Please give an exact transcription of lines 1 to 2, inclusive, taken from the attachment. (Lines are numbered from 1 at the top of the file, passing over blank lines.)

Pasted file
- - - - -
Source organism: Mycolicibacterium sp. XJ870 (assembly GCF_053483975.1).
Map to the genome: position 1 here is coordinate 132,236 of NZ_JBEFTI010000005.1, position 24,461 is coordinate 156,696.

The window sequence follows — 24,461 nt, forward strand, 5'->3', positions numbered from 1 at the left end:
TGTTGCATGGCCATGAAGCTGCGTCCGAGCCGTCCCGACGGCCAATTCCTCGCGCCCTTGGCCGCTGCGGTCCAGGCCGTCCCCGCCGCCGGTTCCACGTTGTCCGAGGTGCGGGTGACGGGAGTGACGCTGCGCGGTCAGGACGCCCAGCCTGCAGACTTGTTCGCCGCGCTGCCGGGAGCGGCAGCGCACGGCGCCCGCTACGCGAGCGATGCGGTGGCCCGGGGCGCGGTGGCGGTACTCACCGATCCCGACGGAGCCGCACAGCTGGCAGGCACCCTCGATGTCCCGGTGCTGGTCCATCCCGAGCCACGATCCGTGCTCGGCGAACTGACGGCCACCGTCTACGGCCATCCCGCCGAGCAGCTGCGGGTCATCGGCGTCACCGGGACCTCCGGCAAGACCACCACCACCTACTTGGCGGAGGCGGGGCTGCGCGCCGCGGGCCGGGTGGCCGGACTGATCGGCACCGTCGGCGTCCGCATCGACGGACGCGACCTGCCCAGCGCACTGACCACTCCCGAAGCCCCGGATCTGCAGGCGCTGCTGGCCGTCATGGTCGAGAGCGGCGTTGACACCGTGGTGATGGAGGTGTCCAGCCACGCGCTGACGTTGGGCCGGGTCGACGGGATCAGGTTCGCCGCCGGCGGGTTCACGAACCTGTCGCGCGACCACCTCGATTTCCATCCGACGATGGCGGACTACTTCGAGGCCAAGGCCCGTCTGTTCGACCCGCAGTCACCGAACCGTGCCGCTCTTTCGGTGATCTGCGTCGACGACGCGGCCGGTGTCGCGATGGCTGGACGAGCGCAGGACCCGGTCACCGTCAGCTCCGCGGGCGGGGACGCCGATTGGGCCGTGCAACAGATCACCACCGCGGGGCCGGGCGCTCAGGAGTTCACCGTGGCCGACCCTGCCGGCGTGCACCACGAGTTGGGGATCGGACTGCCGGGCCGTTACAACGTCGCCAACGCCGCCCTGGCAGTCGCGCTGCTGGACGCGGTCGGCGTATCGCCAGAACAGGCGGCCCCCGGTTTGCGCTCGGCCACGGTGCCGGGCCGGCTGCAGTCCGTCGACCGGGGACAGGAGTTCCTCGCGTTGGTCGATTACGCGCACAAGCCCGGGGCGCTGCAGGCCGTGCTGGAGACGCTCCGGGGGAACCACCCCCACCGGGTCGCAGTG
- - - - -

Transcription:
Source organism: Mycolicibacterium sp. XJ870 (assembly GCF_053483975.1).
Map to the genome: position 1 here is coordinate 132,236 of NZ_JBEFTI010000005.1, position 24,461 is coordinate 156,696.